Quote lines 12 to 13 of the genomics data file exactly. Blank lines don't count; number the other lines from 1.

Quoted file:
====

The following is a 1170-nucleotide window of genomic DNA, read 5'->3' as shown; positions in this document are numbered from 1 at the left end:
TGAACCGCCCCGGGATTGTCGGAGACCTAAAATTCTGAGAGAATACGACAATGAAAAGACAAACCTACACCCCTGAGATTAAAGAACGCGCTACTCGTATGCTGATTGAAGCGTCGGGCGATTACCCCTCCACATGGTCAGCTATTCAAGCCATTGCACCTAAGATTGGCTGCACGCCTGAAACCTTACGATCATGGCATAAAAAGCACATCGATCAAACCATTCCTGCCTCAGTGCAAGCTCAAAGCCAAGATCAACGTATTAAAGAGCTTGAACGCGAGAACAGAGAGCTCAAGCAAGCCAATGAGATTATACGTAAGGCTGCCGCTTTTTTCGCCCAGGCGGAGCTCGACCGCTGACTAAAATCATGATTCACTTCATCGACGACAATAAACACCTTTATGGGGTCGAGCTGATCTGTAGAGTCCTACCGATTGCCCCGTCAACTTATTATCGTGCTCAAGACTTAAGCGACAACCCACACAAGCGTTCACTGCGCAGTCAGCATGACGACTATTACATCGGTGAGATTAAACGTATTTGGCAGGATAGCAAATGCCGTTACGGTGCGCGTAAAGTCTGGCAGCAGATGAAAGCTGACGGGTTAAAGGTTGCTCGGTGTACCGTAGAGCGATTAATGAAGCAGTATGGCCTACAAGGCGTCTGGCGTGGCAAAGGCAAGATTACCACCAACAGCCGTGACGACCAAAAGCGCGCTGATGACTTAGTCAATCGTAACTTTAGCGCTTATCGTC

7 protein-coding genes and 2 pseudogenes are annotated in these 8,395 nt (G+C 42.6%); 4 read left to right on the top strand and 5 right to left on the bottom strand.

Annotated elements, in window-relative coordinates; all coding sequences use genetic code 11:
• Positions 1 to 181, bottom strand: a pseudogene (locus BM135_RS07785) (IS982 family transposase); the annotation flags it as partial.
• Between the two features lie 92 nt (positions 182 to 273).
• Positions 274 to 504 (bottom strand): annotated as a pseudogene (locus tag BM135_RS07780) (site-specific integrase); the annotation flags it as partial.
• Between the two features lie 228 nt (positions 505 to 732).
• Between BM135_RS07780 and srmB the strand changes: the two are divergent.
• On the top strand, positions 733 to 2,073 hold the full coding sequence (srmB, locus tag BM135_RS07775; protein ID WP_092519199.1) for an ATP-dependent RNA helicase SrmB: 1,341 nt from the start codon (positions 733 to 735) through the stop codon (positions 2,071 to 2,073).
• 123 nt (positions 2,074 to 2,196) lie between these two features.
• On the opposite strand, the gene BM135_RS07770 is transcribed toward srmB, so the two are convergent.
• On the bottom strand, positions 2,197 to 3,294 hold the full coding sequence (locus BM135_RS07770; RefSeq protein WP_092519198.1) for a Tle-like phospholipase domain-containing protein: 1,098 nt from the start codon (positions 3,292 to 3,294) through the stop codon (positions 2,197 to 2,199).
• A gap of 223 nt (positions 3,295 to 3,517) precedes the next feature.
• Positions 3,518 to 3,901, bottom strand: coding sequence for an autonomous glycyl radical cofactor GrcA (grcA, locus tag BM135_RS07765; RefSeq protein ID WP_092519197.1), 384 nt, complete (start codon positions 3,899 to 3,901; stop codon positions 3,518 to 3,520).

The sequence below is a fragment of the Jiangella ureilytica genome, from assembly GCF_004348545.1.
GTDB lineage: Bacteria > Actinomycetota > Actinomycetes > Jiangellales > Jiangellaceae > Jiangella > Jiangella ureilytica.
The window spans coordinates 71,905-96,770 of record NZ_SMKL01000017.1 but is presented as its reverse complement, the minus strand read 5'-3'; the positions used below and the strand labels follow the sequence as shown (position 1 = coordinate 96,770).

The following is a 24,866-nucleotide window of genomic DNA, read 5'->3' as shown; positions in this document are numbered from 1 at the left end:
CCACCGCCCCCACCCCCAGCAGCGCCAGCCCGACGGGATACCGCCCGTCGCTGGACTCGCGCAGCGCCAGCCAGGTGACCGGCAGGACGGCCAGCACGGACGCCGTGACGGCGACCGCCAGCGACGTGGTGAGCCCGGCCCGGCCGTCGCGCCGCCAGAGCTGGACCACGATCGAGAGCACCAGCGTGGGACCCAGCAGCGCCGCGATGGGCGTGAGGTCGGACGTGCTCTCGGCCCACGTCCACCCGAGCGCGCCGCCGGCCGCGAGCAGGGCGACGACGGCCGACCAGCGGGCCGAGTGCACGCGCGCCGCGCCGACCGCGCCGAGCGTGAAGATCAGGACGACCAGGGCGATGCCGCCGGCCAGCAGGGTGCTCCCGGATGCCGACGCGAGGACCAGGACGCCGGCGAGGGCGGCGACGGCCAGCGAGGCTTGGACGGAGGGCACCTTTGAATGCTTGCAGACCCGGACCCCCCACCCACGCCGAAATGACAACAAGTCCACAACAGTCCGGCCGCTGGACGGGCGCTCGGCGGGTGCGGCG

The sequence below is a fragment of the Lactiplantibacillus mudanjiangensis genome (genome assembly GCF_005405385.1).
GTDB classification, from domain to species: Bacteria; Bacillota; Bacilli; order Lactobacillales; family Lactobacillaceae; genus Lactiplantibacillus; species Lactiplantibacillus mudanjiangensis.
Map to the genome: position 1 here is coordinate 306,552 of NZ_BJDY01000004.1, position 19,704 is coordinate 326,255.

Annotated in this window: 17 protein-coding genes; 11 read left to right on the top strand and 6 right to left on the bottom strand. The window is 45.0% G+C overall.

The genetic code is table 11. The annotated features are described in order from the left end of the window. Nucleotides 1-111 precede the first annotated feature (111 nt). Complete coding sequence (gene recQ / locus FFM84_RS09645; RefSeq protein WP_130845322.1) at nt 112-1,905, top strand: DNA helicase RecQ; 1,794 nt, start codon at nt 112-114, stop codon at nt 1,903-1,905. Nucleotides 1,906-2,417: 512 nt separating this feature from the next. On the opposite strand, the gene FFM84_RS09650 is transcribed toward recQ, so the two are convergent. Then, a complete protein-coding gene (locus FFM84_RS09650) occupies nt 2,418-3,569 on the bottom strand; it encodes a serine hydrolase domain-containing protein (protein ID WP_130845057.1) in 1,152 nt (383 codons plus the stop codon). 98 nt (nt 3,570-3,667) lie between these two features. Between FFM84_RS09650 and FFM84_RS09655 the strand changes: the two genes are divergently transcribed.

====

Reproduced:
• On the opposite strand, the gene BM135_RS07770 is transcribed toward srmB, so the two are convergent.
• On the bottom strand, positions 2,197 to 3,294 hold the full coding sequence (locus BM135_RS07770; RefSeq protein WP_092519198.1) for a Tle-like phospholipase domain-containing protein: 1,098 nt from the start codon (positions 3,292 to 3,294) through the stop codon (positions 2,197 to 2,199).